Experiments conducted at the Institute of HeartMath indicate that the heart’s electromagnetic field can transmit information between people. They’ve measured an exchange of heart energy between individuals at a conversational distance and found that one person’s brain waves can synchronize to another person’s heart. Furthermore, when an individual is generating a coherent heart rhythm, synchronization between that person’s brain waves and another person’s heartbeat is more likely to occur. These findings suggest that individuals are aware of the information in the heart fields of those around them. This has implications for leadership.

Effective leadership not only requires intelligence and logic, but also it requires making a heart connection with people. Great leaders are role models for honesty, empathy, communication, appreciation, and collaboration. They create a supportive environment, maintain confidentiality, and focus on the wellbeing of others. They communicate impeccably, manage their agreements, and hold a positive attitude for learning from their colleagues and associates. Perhaps most importantly, they continuously monitor their interactions with people in order to deepen and strengthen their relationships with everybody in their sphere of influence. In other words, great leaders are heart smart.

Heart smart leaders relate to the minds and to the hearts of their people who, in turn, make their best contributions because they’re more than just employed – they’re also inspired and fully engaged. When heart connections become stronger throughout the workplace, issues and conditions related to the human element can be more easily resolved and improved. For this to happen, change must happen in the heart as well as in habits, or old habits will slip back into place when the pressure is high and when a better way of working together is most important.

Stewards of every enterprise can lead from the heart. It’s our choice to tap into ourselves and act in ways that energize and motivate our people. Doing so will be positively empowering as well as potentially transformative for us as leaders and for our organizations. Even when we as leaders face daunting and unpredictable conditions, we are the force to lift ourselves, our people, and our organizations to higher levels of possibility and performance.  As Nelson Mandela so wisely stated, “A good head and a good heart are always a formidable combination.”

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Last week, the Center for Innovative Technology (CIT), released the Commonwealth Research and Commercialization Fund’s annual report for FY2014. The CRCF accelerates entrance of new products and services to the market, incentivizes collaboration between institutions of higher education and companies engaged in research in high-growth, emerging industries and provides new resources to attract and retain eminent researchers at Virginia universities.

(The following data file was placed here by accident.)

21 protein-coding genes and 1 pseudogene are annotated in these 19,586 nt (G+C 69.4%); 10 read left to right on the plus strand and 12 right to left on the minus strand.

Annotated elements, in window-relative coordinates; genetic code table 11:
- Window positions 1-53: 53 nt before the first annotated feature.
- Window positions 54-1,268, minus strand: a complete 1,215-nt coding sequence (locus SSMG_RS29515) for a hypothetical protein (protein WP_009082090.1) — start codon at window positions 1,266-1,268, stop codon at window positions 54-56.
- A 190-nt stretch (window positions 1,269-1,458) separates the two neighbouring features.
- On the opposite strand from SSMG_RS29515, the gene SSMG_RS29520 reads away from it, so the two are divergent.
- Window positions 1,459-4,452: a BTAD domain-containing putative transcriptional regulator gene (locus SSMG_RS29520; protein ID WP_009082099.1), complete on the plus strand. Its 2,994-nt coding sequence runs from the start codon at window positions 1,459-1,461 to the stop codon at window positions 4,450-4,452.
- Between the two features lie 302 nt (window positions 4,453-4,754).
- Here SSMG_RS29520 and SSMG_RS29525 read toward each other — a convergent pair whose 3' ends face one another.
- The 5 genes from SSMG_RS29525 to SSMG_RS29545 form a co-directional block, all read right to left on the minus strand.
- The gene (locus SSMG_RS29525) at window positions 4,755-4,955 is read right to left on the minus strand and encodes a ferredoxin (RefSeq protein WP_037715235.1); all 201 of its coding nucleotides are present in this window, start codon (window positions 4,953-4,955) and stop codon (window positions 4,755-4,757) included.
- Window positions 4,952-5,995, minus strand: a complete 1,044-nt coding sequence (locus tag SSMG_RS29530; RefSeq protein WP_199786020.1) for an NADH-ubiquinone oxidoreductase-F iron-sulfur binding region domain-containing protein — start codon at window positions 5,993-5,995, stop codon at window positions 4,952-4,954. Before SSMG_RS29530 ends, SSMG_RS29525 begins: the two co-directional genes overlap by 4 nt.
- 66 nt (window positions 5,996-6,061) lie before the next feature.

The FY2014 annual report indicates that CIT issued 52 CRCF awards to startups, universities and research institutes engaged in research and development projects, leveraging the Commonwealth’s $4.8 million investment with approximately $7.4 million in matching funds. Here are some highlights from the report:

  • 50 New Patents: CRCF investments supported more than 50 filed or pending patents, including both full and provisional patents; 12 or more patents have been issued; more than ten invention disclosures have been issued; five or more products or technologies have been licensed; and other discussions have circulated around trademarks and trade secrets.
  • 2 New Products/Services: In FY2014, at least two new life sciences and modeling and simulation products and/or services were brought to market through CRCF investments; at least one additional product/service is anticipated for near-term release. In addition, more than 12 organizations are actively engaged in discussions with companies and other organizations interested in licensing products.
  • 4 New Companies Formed: At least four new life science and cybersecurity companies, some of which are university spin-outs, were created. Additionally, at least one CRCF recipient expanded its operations across the state, and at least two non-Virginia companies located all or a portion of their operations to the Commonwealth.
  • $30 Million in Additional Investments: CRCF award recipients reported nearly $30 million in additional investments made in research and technology work after the conclusion of the CRCF projects. At least seven companies have noted sales and/or revenue, with reported totals of more than $3 million, combined.
  • New Partnerships: Several notable partnerships have been formed between CRCF recipients and other organizations, including: Reliant Medical Group, EMC, Amgen, Dominion Virginia Power, Bracco and Northrop Grumman, as well as with colleges, universities, large pharmaceutical companies and startups in and outside of Virginia.

Funding for the Commonwealth Research and Commercialization Fund has been one of NVTC’s top policy and budget priorities in recent years. Unfortunately, Virginia’s current budget shortfall has reduced CRCF funding to $2.8 million in annual funding in FY15 and FY16.

NVTC will be advocating for increased funding during the upcoming legislative session in Richmond. Click here to learn more.

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Contribute to the NVTC Blog!

October 22nd, 2014 | Posted by Allison Gilmore in About NVTC | Member Blog Posts | Social Media - (Comments Off)

NVTC welcomes member submissions for guest blog posts. There is no suggested word count and posts do NOT need to be original content (i.e. they can be excerpted or summarized from other authored material coming out of your company). Guest blog posts should offer information and thought leadership, and must NOT be promotional.